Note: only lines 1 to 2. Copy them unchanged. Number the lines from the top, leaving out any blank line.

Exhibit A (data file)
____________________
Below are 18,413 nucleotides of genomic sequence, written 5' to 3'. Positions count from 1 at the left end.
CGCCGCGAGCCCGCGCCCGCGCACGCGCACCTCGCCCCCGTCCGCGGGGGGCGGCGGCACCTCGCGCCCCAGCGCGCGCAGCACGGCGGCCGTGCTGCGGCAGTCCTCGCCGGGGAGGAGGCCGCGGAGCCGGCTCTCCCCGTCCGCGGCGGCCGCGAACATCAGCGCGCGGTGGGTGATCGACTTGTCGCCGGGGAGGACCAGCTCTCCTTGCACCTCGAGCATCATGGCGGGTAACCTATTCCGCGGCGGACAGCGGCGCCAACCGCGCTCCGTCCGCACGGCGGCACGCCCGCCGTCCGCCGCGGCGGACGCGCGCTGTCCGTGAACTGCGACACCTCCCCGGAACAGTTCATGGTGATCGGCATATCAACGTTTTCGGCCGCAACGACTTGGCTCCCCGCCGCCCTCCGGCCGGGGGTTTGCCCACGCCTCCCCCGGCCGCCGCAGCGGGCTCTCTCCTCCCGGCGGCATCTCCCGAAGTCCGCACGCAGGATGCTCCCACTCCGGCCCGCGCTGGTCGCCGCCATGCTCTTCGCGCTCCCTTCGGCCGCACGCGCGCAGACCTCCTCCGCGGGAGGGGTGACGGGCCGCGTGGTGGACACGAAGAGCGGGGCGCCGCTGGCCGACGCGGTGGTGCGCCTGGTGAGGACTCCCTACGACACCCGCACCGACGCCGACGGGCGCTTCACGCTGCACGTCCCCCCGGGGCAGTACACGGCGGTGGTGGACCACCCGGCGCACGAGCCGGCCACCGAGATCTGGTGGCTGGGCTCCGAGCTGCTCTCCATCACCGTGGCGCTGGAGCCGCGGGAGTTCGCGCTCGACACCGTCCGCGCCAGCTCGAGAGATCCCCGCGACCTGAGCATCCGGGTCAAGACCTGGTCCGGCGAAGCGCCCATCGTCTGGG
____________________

Below are 18,413 nucleotides of genomic sequence, written 5' to 3'. Positions count from 1 at the left end.
CGCCGCGAGCCCGCGCCCGCGCACGCGCACCTCGCCCCCGTCCGCGGGGGGCGGCGGCACCTCGCGCCCCAGCGCGCGCAGCACGGCGGCCGTGCTGCGGCAGTCCTCGCCGGGGAGGAGGCCGCGGAGCCGGCTCTCCCCGTCCGCGGCGGCCGCGAACATCAGCGCGCGGTGGGTGATCGACTTGTCGCCGGGGAGGACCAGCTCTCCTTGCACCTCGAGCATCATGGCGGGTAACCTATTCCGCGGCGGACAGCGGCGCCAACCGCGCTCCGTCCGCACGGCGGCACGCCCGCCGTCCGCCGCGGCGGACGCGCGCTGTCCGTGAACTGCGACACCTCCCCGGAACAGTTCATGGTGATCGGCATATCAACGTTTTCGGCCGCAACGACTTGGCTCCCCGCCGCCCTCCGGCCGGGGGTTTGCCCACGCCTCCCCCGGCCGCCGCAGCGGGCTCTCTCCTCCCGGCGGCATCTCCCGAAGTCCGCACGCAGGATGCTCCCACTCCGGCCCGCGCTGGTCGCCGCCATGCTCTTCGCGCTCCCTTCGGCCGCACGCGCGCAGACCTCCTCCGCGGGAGGGGTGACGGGCCGCGTGGTGGACACGAAGAGCGGGGCGCCGCTGGCCGACGCGGTGGTGCGCCTGGTGAGGACTCCCTACGACACCCGCACCGACGCCGACGGGCGCTTCACGCTGCACGTCCCCCCGGGGCAGTACACGGCGGTGGTGGACCACCCGGCGCACGAGCCGGCCACCGAGATCTGGTGGCTGGGCTCCGAGCTGCTCTCCATCACCGTGGCGCTGGAGCCGCGGGAGTTCGCGCTCGACACCGTCCGCGCCAGCTCGAGAGATCCCCGCGACCTGAGCATCCGGGTCAAGACCTGGTCCGGCGAAGCGCCCATCGTCTGGG